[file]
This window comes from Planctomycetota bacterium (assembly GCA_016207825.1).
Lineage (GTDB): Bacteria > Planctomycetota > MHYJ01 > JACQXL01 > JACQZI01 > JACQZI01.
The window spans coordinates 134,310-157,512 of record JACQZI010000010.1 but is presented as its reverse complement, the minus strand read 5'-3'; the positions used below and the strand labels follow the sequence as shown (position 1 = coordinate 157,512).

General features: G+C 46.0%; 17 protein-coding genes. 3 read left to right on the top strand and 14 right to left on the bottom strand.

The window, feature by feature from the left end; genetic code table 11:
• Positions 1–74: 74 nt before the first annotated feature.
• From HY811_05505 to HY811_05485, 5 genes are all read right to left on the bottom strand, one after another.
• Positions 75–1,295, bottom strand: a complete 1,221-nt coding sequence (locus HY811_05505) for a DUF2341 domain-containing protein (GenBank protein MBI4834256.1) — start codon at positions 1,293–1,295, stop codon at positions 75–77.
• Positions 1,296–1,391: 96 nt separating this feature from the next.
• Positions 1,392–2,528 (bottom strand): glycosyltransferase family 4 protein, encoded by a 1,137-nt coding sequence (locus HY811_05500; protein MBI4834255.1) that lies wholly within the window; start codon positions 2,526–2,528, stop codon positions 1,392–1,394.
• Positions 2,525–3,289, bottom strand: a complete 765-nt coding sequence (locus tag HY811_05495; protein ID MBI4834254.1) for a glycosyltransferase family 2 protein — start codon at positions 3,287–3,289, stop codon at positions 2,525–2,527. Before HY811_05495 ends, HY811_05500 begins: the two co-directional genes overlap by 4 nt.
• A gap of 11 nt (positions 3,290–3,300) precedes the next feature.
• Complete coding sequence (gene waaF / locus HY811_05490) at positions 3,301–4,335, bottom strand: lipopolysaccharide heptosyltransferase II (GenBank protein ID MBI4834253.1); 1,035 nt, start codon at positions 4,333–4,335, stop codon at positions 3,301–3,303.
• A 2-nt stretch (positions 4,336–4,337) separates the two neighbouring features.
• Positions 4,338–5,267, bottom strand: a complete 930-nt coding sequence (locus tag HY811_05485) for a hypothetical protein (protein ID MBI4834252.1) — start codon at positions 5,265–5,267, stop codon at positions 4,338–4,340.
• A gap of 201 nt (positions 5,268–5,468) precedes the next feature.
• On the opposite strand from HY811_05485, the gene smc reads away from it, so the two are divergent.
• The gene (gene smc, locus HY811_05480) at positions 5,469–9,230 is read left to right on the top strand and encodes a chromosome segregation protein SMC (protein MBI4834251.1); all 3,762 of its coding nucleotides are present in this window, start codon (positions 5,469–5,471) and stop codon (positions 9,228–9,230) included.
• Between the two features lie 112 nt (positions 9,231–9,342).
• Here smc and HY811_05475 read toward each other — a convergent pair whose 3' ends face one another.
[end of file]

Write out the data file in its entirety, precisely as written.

This window comes from Planctomycetota bacterium (assembly GCA_016207825.1).
Lineage (GTDB): Bacteria > Planctomycetota > MHYJ01 > JACQXL01 > JACQZI01 > JACQZI01.
The window spans coordinates 134,310-157,512 of record JACQZI010000010.1 but is presented as its reverse complement, the minus strand read 5'-3'; the positions used below and the strand labels follow the sequence as shown (position 1 = coordinate 157,512).

General features: G+C 46.0%; 17 protein-coding genes. 3 read left to right on the top strand and 14 right to left on the bottom strand.

The window, feature by feature from the left end; genetic code table 11:
• Positions 1–74: 74 nt before the first annotated feature.
• From HY811_05505 to HY811_05485, 5 genes are all read right to left on the bottom strand, one after another.
• Positions 75–1,295, bottom strand: a complete 1,221-nt coding sequence (locus HY811_05505) for a DUF2341 domain-containing protein (GenBank protein MBI4834256.1) — start codon at positions 1,293–1,295, stop codon at positions 75–77.
• Positions 1,296–1,391: 96 nt separating this feature from the next.
• Positions 1,392–2,528 (bottom strand): glycosyltransferase family 4 protein, encoded by a 1,137-nt coding sequence (locus HY811_05500; protein MBI4834255.1) that lies wholly within the window; start codon positions 2,526–2,528, stop codon positions 1,392–1,394.
• Positions 2,525–3,289, bottom strand: a complete 765-nt coding sequence (locus tag HY811_05495; protein ID MBI4834254.1) for a glycosyltransferase family 2 protein — start codon at positions 3,287–3,289, stop codon at positions 2,525–2,527. Before HY811_05495 ends, HY811_05500 begins: the two co-directional genes overlap by 4 nt.
• A gap of 11 nt (positions 3,290–3,300) precedes the next feature.
• Complete coding sequence (gene waaF / locus HY811_05490) at positions 3,301–4,335, bottom strand: lipopolysaccharide heptosyltransferase II (GenBank protein ID MBI4834253.1); 1,035 nt, start codon at positions 4,333–4,335, stop codon at positions 3,301–3,303.
• A 2-nt stretch (positions 4,336–4,337) separates the two neighbouring features.
• Positions 4,338–5,267, bottom strand: a complete 930-nt coding sequence (locus tag HY811_05485) for a hypothetical protein (protein ID MBI4834252.1) — start codon at positions 5,265–5,267, stop codon at positions 4,338–4,340.
• A gap of 201 nt (positions 5,268–5,468) precedes the next feature.
• On the opposite strand from HY811_05485, the gene smc reads away from it, so the two are divergent.
• The gene (gene smc, locus HY811_05480) at positions 5,469–9,230 is read left to right on the top strand and encodes a chromosome segregation protein SMC (protein MBI4834251.1); all 3,762 of its coding nucleotides are present in this window, start codon (positions 5,469–5,471) and stop codon (positions 9,228–9,230) included.
• Between the two features lie 112 nt (positions 9,231–9,342).
• Here smc and HY811_05475 read toward each other — a convergent pair whose 3' ends face one another.